Government Support — National Endowment for the Arts; Los Angeles County Arts Commission; Department of Cultural Affairs, City of Los Angeles; California Arts Council
Foundation Support — The James Irvine Foundation; California Community Foundation Venue Sponsors — Directors Guild of America; CGV Cinemas; Art Theatre of Long Beach
Media Sponsors — AngryAsianMan.com; LA-18 KSCI-TV; LA Weekly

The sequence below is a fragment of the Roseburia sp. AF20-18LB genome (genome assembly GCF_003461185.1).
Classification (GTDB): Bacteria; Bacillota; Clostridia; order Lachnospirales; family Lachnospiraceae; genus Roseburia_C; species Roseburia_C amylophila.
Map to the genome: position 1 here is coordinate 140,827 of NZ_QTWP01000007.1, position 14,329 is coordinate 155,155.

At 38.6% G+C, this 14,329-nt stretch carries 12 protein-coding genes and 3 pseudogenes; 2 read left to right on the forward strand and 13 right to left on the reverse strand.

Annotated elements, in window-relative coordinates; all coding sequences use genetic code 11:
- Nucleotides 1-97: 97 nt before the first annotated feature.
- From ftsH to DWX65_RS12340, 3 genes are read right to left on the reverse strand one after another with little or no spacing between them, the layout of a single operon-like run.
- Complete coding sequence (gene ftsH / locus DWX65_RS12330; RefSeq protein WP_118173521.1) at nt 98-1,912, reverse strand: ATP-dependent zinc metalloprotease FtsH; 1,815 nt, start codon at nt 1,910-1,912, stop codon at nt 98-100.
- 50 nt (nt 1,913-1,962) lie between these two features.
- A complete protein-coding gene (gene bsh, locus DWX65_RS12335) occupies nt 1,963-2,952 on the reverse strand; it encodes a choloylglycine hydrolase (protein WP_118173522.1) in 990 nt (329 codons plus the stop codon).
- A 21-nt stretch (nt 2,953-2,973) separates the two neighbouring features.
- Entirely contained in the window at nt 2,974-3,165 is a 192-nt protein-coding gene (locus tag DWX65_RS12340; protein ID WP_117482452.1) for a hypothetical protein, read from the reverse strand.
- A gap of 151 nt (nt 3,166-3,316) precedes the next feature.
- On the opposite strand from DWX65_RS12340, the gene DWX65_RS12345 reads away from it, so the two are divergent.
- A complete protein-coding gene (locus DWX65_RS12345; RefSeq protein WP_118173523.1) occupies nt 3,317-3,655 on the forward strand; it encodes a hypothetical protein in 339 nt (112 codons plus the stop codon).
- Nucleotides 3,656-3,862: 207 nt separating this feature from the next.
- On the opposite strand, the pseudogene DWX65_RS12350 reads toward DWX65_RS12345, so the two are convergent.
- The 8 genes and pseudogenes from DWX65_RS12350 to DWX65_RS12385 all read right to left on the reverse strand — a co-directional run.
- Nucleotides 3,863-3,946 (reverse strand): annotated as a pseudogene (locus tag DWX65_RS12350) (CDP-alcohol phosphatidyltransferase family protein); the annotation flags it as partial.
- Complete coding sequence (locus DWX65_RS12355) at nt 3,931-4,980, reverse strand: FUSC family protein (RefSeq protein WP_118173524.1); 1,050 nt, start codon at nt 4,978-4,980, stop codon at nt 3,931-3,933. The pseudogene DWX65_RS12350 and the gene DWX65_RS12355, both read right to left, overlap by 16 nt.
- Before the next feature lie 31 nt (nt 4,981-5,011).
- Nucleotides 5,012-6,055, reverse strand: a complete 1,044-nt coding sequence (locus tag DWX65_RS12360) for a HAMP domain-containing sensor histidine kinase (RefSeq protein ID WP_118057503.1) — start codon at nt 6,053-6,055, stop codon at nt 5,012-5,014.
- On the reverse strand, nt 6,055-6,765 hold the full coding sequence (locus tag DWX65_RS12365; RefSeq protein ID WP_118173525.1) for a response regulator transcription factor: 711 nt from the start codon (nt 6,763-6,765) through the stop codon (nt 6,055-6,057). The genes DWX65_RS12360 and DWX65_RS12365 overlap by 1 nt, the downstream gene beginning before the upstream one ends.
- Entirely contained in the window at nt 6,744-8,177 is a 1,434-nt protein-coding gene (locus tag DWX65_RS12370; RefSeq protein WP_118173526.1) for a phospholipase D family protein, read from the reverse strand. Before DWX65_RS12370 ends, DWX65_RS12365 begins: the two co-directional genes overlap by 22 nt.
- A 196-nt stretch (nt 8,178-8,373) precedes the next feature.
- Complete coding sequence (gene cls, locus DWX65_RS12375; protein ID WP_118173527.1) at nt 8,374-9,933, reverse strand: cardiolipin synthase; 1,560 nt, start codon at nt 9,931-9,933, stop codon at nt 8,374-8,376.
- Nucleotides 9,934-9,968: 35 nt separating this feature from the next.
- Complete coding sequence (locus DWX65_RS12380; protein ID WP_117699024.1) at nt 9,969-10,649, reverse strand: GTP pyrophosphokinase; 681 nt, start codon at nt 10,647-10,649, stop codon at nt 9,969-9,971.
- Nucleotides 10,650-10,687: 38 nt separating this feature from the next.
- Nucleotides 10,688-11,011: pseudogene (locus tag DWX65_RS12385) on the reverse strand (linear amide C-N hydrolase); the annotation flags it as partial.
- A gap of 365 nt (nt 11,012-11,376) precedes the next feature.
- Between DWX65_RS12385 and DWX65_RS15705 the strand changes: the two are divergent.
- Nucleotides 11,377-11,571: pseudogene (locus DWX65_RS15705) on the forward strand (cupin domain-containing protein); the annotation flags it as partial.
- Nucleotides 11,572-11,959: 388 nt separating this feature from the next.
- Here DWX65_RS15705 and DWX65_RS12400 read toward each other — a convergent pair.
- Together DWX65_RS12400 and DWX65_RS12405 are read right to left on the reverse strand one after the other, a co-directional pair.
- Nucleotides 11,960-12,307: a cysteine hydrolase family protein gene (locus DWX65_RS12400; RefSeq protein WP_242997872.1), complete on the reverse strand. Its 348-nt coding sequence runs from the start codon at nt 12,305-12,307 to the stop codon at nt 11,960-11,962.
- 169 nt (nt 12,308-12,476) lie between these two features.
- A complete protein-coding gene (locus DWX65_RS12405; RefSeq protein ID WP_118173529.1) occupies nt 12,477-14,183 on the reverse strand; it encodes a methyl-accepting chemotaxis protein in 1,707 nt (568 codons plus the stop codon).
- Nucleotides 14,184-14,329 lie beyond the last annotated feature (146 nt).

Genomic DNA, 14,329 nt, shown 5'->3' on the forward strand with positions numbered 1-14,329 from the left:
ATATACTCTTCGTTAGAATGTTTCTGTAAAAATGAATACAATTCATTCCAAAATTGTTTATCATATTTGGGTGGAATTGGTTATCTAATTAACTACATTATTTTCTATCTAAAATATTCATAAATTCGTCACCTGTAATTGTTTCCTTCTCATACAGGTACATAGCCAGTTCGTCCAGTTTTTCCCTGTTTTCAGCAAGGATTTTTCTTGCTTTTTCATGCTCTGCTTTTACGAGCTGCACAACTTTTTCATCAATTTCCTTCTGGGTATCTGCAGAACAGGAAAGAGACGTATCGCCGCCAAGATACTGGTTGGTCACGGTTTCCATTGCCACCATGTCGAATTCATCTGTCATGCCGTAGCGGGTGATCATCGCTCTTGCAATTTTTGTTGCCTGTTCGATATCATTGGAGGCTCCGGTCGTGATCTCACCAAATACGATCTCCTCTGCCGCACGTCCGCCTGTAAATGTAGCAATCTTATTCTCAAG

VC, established in 1970, has established a lengthy track record of pioneering achievements in producing, presenting, and preserving more honest and accurate representations of Asian and Pacific Islander communities in America. It is also recognized as an incubator of emerging Asian Pacific American cinematic talent. VC’s works have been exhibited in numerous venues and broadcast outlets around the world. Its mission is to promote intercultural understanding through the creation, presentation, preservation and support of media works by and about Asian Pacific Americans.